The use of intraoperative SD-OCT with a hand-held device must be differentiated from the use of real-time intraoperative SD-OCT evaluation , performed by combining it with the surgical microscope. Real-time intraoperative SD-OCT might improve the judgment of vitreoretinal structures even more, facilitate surgery, support intraoperative decisions, and finally potentially improve anatomical and functional outcomes. It may provide us with immediate information about anatomical changes during surgery with greater ease than the hand-held OCT. In addition, it may allow examination of patients who are unable to sit upright (for example, preoperative retinal scans for pediatric retinal surgery). Hand-held SD-OCT units can continue to achieve this for cases in which surgery is not planned. Real-time intraoperative SD-OCT is already commercially available (Rescan 700 OCT, Carl Zeiss Meditec, Jena, Germany).
The best intraoperative SD-OCT images are obtained in patients who are pseudophakic and have clear cornea and vitreous. If a cataract progresses during surgery, or if the cornea becomes edematous, it is more difficult to get an image. It is important to keep the cornea hydrated and keep operative time short. In the series by Riazi-Esfahani et al, 4 cases (12.5%) had low quality images (due to old corneal opacity, stromal corneal edema after phacoemulsification, posterior capsule opacity and a silicone filled eye) and were not included in the final analysis. However, this study is important because it demonstrates that hand-held SD-OCT provides an efficient, practical method for intraoperative retinal imaging that can easily be incorporated into retinal surgical practice, adding a novel perspective of the retina and excellent results in the largest series to date. With current technology, this allows the surgeon real-time assessment of surgical results, potentially enhancing surgical outcomes and reducing the need for reoperations, thereby avoiding additional costs and morbidity for the patient.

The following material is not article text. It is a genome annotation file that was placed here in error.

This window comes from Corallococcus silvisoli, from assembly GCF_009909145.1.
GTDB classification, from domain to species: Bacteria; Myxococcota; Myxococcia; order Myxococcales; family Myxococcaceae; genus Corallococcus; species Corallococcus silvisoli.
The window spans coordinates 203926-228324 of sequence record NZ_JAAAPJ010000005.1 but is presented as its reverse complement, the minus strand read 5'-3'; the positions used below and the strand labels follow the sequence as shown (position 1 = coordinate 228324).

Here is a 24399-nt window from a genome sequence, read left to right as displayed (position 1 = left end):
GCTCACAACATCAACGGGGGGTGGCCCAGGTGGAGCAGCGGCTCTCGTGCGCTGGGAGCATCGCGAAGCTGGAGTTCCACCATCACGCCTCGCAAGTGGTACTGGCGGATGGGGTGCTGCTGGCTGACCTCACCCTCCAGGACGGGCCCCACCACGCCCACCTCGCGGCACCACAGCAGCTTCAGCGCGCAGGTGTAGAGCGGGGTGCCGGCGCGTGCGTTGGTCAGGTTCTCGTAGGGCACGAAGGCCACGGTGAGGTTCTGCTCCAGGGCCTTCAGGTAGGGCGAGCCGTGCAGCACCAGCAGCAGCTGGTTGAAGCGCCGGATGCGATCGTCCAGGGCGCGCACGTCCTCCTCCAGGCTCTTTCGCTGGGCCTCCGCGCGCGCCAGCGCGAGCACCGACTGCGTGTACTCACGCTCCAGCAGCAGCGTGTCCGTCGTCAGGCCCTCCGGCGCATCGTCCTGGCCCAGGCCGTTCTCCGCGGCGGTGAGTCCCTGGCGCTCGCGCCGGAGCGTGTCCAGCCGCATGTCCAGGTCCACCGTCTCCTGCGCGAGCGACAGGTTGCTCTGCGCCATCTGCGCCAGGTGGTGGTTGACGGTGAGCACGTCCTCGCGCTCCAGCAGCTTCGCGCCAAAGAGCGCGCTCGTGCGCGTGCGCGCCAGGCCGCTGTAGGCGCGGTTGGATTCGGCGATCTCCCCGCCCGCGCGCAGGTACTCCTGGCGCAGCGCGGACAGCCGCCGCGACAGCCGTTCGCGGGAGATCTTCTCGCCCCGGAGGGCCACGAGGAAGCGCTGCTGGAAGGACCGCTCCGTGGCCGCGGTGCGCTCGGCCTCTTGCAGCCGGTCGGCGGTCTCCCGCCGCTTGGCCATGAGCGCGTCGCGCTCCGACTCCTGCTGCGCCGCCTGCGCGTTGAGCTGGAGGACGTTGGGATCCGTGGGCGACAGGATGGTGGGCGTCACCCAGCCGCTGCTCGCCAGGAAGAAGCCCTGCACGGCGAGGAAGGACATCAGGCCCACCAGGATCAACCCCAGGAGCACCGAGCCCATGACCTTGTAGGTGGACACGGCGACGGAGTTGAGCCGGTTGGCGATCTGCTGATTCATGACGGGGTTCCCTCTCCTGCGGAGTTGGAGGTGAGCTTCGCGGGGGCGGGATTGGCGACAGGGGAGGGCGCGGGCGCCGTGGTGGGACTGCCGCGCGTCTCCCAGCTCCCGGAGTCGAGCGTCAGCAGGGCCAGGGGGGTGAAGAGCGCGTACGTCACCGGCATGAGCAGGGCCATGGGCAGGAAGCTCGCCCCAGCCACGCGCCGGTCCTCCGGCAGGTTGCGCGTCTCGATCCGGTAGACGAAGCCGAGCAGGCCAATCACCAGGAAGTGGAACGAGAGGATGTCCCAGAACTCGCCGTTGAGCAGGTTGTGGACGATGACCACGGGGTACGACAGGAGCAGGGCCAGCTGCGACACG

In the future, technology will allow higher resolution and precision through a tracking device, and new devices will be available which may not require halting of surgical manipulations to acquire images using a shared optical path between the SD-OCT device and the surgical microscope. This will enable simultaneous OCT imaging and surgical manipulations. In addition, a surgical OCT probe may be possible (Mura M. Riyadh, Saudi Arabia. Unpublished Data). Some groups have reported integration of an OCT scanner into an intraocular probe with successful imaging of intraocular structures in model eyes.,